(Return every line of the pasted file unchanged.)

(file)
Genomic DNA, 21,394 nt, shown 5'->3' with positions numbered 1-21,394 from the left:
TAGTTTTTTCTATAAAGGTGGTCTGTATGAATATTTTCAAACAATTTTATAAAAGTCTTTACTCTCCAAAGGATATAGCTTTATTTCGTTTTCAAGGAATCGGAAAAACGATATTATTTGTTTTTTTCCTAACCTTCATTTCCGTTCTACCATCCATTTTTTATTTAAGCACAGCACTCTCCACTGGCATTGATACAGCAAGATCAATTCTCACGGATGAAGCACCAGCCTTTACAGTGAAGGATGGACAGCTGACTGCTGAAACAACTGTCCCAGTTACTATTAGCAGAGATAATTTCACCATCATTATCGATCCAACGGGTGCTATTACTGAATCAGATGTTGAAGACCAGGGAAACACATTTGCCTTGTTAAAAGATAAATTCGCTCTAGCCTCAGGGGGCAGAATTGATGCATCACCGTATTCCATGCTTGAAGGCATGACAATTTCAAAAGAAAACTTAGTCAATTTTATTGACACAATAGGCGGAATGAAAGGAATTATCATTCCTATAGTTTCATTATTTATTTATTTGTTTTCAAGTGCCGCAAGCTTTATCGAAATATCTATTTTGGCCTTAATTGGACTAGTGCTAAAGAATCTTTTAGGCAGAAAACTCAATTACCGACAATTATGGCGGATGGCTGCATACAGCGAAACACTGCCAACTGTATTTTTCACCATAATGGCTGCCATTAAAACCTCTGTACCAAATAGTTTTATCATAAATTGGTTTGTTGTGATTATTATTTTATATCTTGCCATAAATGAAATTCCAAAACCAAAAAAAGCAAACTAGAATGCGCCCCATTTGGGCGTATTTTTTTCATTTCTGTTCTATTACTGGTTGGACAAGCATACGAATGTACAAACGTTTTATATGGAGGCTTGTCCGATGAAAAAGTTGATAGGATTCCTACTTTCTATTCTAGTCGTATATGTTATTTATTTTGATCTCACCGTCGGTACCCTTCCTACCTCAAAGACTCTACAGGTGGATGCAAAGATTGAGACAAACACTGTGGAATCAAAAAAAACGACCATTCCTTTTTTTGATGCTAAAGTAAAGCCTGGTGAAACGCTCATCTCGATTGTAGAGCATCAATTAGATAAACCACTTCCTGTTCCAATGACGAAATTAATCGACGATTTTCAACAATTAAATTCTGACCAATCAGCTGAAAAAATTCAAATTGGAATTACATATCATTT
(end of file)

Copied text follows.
Genomic DNA, 21,394 nt, shown 5'->3' with positions numbered 1-21,394 from the left:
TAGTTTTTTCTATAAAGGTGGTCTGTATGAATATTTTCAAACAATTTTATAAAAGTCTTTACTCTCCAAAGGATATAGCTTTATTTCGTTTTCAAGGAATCGGAAAAACGATATTATTTGTTTTTTTCCTAACCTTCATTTCCGTTCTACCATCCATTTTTTATTTAAGCACAGCACTCTCCACTGGCATTGATACAGCAAGATCAATTCTCACGGATGAAGCACCAGCCTTTACAGTGAAGGATGGACAGCTGACTGCTGAAACAACTGTCCCAGTTACTATTAGCAGAGATAATTTCACCATCATTATCGATCCAACGGGTGCTATTACTGAATCAGATGTTGAAGACCAGGGAAACACATTTGCCTTGTTAAAAGATAAATTCGCTCTAGCCTCAGGGGGCAGAATTGATGCATCACCGTATTCCATGCTTGAAGGCATGACAATTTCAAAAGAAAACTTAGTCAATTTTATTGACACAATAGGCGGAATGAAAGGAATTATCATTCCTATAGTTTCATTATTTATTTATTTGTTTTCAAGTGCCGCAAGCTTTATCGAAATATCTATTTTGGCCTTAATTGGACTAGTGCTAAAGAATCTTTTAGGCAGAAAACTCAATTACCGACAATTATGGCGGATGGCTGCATACAGCGAAACACTGCCAACTGTATTTTTCACCATAATGGCTGCCATTAAAACCTCTGTACCAAATAGTTTTATCATAAATTGGTTTGTTGTGATTATTATTTTATATCTTGCCATAAATGAAATTCCAAAACCAAAAAAAGCAAACTAGAATGCGCCCCATTTGGGCGTATTTTTTTCATTTCTGTTCTATTACTGGTTGGACAAGCATACGAATGTACAAACGTTTTATATGGAGGCTTGTCCGATGAAAAAGTTGATAGGATTCCTACTTTCTATTCTAGTCGTATATGTTATTTATTTTGATCTCACCGTCGGTACCCTTCCTACCTCAAAGACTCTACAGGTGGATGCAAAGATTGAGACAAACACTGTGGAATCAAAAAAAACGACCATTCCTTTTTTTGATGCTAAAGTAAAGCCTGGTGAAACGCTCATCTCGATTGTAGAGCATCAATTAGATAAACCACTTCCTGTTCCAATGACGAAATTAATCGACGATTTTCAACAATTAAATTCTGACCAATCAGCTGAAAAAATTCAAATTGGAATTACATATCATTT